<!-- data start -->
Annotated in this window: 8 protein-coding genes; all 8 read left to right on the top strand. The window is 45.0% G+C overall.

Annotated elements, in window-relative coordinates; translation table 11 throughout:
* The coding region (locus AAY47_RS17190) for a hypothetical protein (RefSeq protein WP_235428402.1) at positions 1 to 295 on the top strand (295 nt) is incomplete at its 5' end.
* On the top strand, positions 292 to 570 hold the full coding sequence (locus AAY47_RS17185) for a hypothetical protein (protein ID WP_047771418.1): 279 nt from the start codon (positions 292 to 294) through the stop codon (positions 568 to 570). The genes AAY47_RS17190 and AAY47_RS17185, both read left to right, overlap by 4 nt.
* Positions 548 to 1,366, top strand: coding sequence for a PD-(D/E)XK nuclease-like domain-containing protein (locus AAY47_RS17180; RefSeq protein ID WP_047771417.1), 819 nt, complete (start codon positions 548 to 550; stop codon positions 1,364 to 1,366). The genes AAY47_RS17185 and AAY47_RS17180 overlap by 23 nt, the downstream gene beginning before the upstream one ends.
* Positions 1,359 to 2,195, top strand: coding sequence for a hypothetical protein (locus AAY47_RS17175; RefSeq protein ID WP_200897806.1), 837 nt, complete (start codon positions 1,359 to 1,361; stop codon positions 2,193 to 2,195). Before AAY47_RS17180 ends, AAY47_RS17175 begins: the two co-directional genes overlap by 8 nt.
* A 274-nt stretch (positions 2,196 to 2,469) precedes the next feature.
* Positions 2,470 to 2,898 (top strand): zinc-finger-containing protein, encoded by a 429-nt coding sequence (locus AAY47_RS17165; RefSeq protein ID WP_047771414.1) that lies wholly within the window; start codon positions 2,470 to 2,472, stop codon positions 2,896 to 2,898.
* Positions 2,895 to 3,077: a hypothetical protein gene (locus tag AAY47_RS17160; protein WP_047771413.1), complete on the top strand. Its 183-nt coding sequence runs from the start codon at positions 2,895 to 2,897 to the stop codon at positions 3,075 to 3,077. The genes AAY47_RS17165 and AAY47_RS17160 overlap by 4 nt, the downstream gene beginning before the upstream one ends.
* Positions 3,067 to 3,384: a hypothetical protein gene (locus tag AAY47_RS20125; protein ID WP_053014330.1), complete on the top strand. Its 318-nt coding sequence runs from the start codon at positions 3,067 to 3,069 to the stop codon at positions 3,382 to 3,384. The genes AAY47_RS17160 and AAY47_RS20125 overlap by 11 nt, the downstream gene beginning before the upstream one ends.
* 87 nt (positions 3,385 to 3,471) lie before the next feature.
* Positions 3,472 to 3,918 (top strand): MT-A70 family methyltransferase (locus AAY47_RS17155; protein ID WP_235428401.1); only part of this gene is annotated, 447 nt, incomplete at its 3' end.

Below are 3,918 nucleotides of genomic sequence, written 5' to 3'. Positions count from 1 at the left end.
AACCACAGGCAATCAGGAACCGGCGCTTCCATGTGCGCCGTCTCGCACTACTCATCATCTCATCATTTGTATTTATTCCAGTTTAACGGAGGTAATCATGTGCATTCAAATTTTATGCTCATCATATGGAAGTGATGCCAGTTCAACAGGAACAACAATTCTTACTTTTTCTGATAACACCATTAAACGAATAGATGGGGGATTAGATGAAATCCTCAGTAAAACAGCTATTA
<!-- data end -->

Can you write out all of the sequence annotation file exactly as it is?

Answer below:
Annotated in this window: 8 protein-coding genes; all 8 read left to right on the top strand. The window is 45.0% G+C overall.

Annotated elements, in window-relative coordinates; translation table 11 throughout:
* The coding region (locus AAY47_RS17190) for a hypothetical protein (RefSeq protein WP_235428402.1) at positions 1 to 295 on the top strand (295 nt) is incomplete at its 5' end.
* On the top strand, positions 292 to 570 hold the full coding sequence (locus AAY47_RS17185) for a hypothetical protein (protein ID WP_047771418.1): 279 nt from the start codon (positions 292 to 294) through the stop codon (positions 568 to 570). The genes AAY47_RS17190 and AAY47_RS17185, both read left to right, overlap by 4 nt.
* Positions 548 to 1,366, top strand: coding sequence for a PD-(D/E)XK nuclease-like domain-containing protein (locus AAY47_RS17180; RefSeq protein ID WP_047771417.1), 819 nt, complete (start codon positions 548 to 550; stop codon positions 1,364 to 1,366). The genes AAY47_RS17185 and AAY47_RS17180 overlap by 23 nt, the downstream gene beginning before the upstream one ends.
* Positions 1,359 to 2,195, top strand: coding sequence for a hypothetical protein (locus AAY47_RS17175; RefSeq protein ID WP_200897806.1), 837 nt, complete (start codon positions 1,359 to 1,361; stop codon positions 2,193 to 2,195). Before AAY47_RS17180 ends, AAY47_RS17175 begins: the two co-directional genes overlap by 8 nt.
* A 274-nt stretch (positions 2,196 to 2,469) precedes the next feature.
* Positions 2,470 to 2,898 (top strand): zinc-finger-containing protein, encoded by a 429-nt coding sequence (locus AAY47_RS17165; RefSeq protein ID WP_047771414.1) that lies wholly within the window; start codon positions 2,470 to 2,472, stop codon positions 2,896 to 2,898.
* Positions 2,895 to 3,077: a hypothetical protein gene (locus tag AAY47_RS17160; protein WP_047771413.1), complete on the top strand. Its 183-nt coding sequence runs from the start codon at positions 2,895 to 2,897 to the stop codon at positions 3,075 to 3,077. The genes AAY47_RS17165 and AAY47_RS17160 overlap by 4 nt, the downstream gene beginning before the upstream one ends.
* Positions 3,067 to 3,384: a hypothetical protein gene (locus tag AAY47_RS20125; protein ID WP_053014330.1), complete on the top strand. Its 318-nt coding sequence runs from the start codon at positions 3,067 to 3,069 to the stop codon at positions 3,382 to 3,384. The genes AAY47_RS17160 and AAY47_RS20125 overlap by 11 nt, the downstream gene beginning before the upstream one ends.
* 87 nt (positions 3,385 to 3,471) lie before the next feature.
* Positions 3,472 to 3,918 (top strand): MT-A70 family methyltransferase (locus AAY47_RS17155; protein ID WP_235428401.1); only part of this gene is annotated, 447 nt, incomplete at its 3' end.

Below are 3,918 nucleotides of genomic sequence, written 5' to 3'. Positions count from 1 at the left end.
AACCACAGGCAATCAGGAACCGGCGCTTCCATGTGCGCCGTCTCGCACTACTCATCATCTCATCATTTGTATTTATTCCAGTTTAACGGAGGTAATCATGTGCATTCAAATTTTATGCTCATCATATGGAAGTGATGCCAGTTCAACAGGAACAACAATTCTTACTTTTTCTGATAACACCATTAAACGAATAGATGGGGGATTAGATGAAATCCTCAGTAAAACAGCTATTA